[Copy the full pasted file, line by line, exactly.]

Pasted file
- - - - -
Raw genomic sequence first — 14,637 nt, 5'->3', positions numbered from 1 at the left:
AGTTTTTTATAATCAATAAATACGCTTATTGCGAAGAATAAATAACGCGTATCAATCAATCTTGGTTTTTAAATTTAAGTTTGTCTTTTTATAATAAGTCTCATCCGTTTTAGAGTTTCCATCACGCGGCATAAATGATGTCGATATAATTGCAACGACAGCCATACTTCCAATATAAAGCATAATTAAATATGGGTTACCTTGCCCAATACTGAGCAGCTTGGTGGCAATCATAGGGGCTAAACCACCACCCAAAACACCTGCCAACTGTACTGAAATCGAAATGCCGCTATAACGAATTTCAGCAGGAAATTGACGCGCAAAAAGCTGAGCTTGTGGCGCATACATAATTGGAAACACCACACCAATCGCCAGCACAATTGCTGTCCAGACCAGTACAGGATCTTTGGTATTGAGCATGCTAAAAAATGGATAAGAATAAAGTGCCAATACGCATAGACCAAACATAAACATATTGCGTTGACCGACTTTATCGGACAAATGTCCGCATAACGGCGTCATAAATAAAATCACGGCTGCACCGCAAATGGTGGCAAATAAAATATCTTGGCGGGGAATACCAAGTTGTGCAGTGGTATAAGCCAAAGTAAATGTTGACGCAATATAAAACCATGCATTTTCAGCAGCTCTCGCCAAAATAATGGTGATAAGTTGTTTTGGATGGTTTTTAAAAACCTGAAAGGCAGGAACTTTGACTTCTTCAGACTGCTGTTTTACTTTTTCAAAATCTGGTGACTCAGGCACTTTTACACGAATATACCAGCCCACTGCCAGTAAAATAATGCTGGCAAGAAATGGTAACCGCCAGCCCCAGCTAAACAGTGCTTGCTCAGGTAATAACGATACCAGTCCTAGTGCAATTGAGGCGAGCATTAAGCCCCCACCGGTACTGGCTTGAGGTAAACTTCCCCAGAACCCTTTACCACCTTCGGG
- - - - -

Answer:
Raw genomic sequence first — 14,637 nt, 5'->3', positions numbered from 1 at the left:
AGTTTTTTATAATCAATAAATACGCTTATTGCGAAGAATAAATAACGCGTATCAATCAATCTTGGTTTTTAAATTTAAGTTTGTCTTTTTATAATAAGTCTCATCCGTTTTAGAGTTTCCATCACGCGGCATAAATGATGTCGATATAATTGCAACGACAGCCATACTTCCAATATAAAGCATAATTAAATATGGGTTACCTTGCCCAATACTGAGCAGCTTGGTGGCAATCATAGGGGCTAAACCACCACCCAAAACACCTGCCAACTGTACTGAAATCGAAATGCCGCTATAACGAATTTCAGCAGGAAATTGACGCGCAAAAAGCTGAGCTTGTGGCGCATACATAATTGGAAACACCACACCAATCGCCAGCACAATTGCTGTCCAGACCAGTACAGGATCTTTGGTATTGAGCATGCTAAAAAATGGATAAGAATAAAGTGCCAATACGCATAGACCAAACATAAACATATTGCGTTGACCGACTTTATCGGACAAATGTCCGCATAACGGCGTCATAAATAAAATCACGGCTGCACCGCAAATGGTGGCAAATAAAATATCTTGGCGGGGAATACCAAGTTGTGCAGTGGTATAAGCCAAAGTAAATGTTGACGCAATATAAAACCATGCATTTTCAGCAGCTCTCGCCAAAATAATGGTGATAAGTTGTTTTGGATGGTTTTTAAAAACCTGAAAGGCAGGAACTTTGACTTCTTCAGACTGCTGTTTTACTTTTTCAAAATCTGGTGACTCAGGCACTTTTACACGAATATACCAGCCCACTGCCAGTAAAATAATGCTGGCAAGAAATGGTAACCGCCAGCCCCAGCTAAACAGTGCTTGCTCAGGTAATAACGATACCAGTCCTAGTGCAATTGAGGCGAGCATTAAGCCCCCACCGGTACTGGCTTGAGGTAAACTTCCCCAGAACCCTTTACCACCTTCGGG